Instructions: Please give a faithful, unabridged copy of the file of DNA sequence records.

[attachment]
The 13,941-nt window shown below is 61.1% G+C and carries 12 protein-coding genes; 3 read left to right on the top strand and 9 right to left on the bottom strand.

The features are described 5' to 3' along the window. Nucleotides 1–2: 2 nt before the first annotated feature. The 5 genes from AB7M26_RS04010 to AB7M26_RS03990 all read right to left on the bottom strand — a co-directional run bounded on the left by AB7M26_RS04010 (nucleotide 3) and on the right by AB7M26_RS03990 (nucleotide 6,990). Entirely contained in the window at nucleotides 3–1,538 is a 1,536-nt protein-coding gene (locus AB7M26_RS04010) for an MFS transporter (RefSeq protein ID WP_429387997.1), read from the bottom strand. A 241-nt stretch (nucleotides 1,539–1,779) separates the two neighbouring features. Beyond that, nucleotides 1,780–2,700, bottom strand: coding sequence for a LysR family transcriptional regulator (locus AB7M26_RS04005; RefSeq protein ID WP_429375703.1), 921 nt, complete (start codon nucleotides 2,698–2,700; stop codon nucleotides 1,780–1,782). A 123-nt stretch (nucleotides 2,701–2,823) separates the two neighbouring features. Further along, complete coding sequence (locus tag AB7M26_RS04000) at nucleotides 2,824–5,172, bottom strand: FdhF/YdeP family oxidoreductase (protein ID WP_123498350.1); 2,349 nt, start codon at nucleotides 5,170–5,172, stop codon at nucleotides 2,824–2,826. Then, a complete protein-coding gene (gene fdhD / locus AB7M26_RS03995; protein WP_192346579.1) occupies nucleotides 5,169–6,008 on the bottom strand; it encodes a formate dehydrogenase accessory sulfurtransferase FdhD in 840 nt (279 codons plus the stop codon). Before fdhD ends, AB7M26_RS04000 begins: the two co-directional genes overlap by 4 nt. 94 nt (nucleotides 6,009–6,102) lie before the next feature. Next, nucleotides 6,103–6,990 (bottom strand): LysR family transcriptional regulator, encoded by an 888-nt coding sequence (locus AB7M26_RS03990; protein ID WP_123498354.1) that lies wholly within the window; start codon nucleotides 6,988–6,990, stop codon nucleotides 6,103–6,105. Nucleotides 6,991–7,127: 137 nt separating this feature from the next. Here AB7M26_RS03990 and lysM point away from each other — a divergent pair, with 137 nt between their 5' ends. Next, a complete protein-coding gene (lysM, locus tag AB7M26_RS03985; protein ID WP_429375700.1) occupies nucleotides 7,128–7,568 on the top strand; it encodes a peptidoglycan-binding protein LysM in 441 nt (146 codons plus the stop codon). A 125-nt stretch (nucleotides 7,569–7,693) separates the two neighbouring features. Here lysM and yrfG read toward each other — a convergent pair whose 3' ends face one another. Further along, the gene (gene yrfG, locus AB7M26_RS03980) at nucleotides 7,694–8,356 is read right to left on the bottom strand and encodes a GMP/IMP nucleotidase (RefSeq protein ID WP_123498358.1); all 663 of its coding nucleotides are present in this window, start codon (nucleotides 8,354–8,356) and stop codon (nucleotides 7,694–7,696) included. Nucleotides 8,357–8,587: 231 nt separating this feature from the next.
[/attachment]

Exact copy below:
The 13,941-nt window shown below is 61.1% G+C and carries 12 protein-coding genes; 3 read left to right on the top strand and 9 right to left on the bottom strand.

The features are described 5' to 3' along the window. Nucleotides 1–2: 2 nt before the first annotated feature. The 5 genes from AB7M26_RS04010 to AB7M26_RS03990 all read right to left on the bottom strand — a co-directional run bounded on the left by AB7M26_RS04010 (nucleotide 3) and on the right by AB7M26_RS03990 (nucleotide 6,990). Entirely contained in the window at nucleotides 3–1,538 is a 1,536-nt protein-coding gene (locus AB7M26_RS04010) for an MFS transporter (RefSeq protein ID WP_429387997.1), read from the bottom strand. A 241-nt stretch (nucleotides 1,539–1,779) separates the two neighbouring features. Beyond that, nucleotides 1,780–2,700, bottom strand: coding sequence for a LysR family transcriptional regulator (locus AB7M26_RS04005; RefSeq protein ID WP_429375703.1), 921 nt, complete (start codon nucleotides 2,698–2,700; stop codon nucleotides 1,780–1,782). A 123-nt stretch (nucleotides 2,701–2,823) separates the two neighbouring features. Further along, complete coding sequence (locus tag AB7M26_RS04000) at nucleotides 2,824–5,172, bottom strand: FdhF/YdeP family oxidoreductase (protein ID WP_123498350.1); 2,349 nt, start codon at nucleotides 5,170–5,172, stop codon at nucleotides 2,824–2,826. Then, a complete protein-coding gene (gene fdhD / locus AB7M26_RS03995; protein WP_192346579.1) occupies nucleotides 5,169–6,008 on the bottom strand; it encodes a formate dehydrogenase accessory sulfurtransferase FdhD in 840 nt (279 codons plus the stop codon). Before fdhD ends, AB7M26_RS04000 begins: the two co-directional genes overlap by 4 nt. 94 nt (nucleotides 6,009–6,102) lie before the next feature. Next, nucleotides 6,103–6,990 (bottom strand): LysR family transcriptional regulator, encoded by an 888-nt coding sequence (locus AB7M26_RS03990; protein ID WP_123498354.1) that lies wholly within the window; start codon nucleotides 6,988–6,990, stop codon nucleotides 6,103–6,105. Nucleotides 6,991–7,127: 137 nt separating this feature from the next. Here AB7M26_RS03990 and lysM point away from each other — a divergent pair, with 137 nt between their 5' ends. Next, a complete protein-coding gene (lysM, locus tag AB7M26_RS03985; protein ID WP_429375700.1) occupies nucleotides 7,128–7,568 on the top strand; it encodes a peptidoglycan-binding protein LysM in 441 nt (146 codons plus the stop codon). A 125-nt stretch (nucleotides 7,569–7,693) separates the two neighbouring features. Here lysM and yrfG read toward each other — a convergent pair whose 3' ends face one another. Further along, the gene (gene yrfG, locus AB7M26_RS03980) at nucleotides 7,694–8,356 is read right to left on the bottom strand and encodes a GMP/IMP nucleotidase (RefSeq protein ID WP_123498358.1); all 663 of its coding nucleotides are present in this window, start codon (nucleotides 8,354–8,356) and stop codon (nucleotides 7,694–7,696) included. Nucleotides 8,357–8,587: 231 nt separating this feature from the next.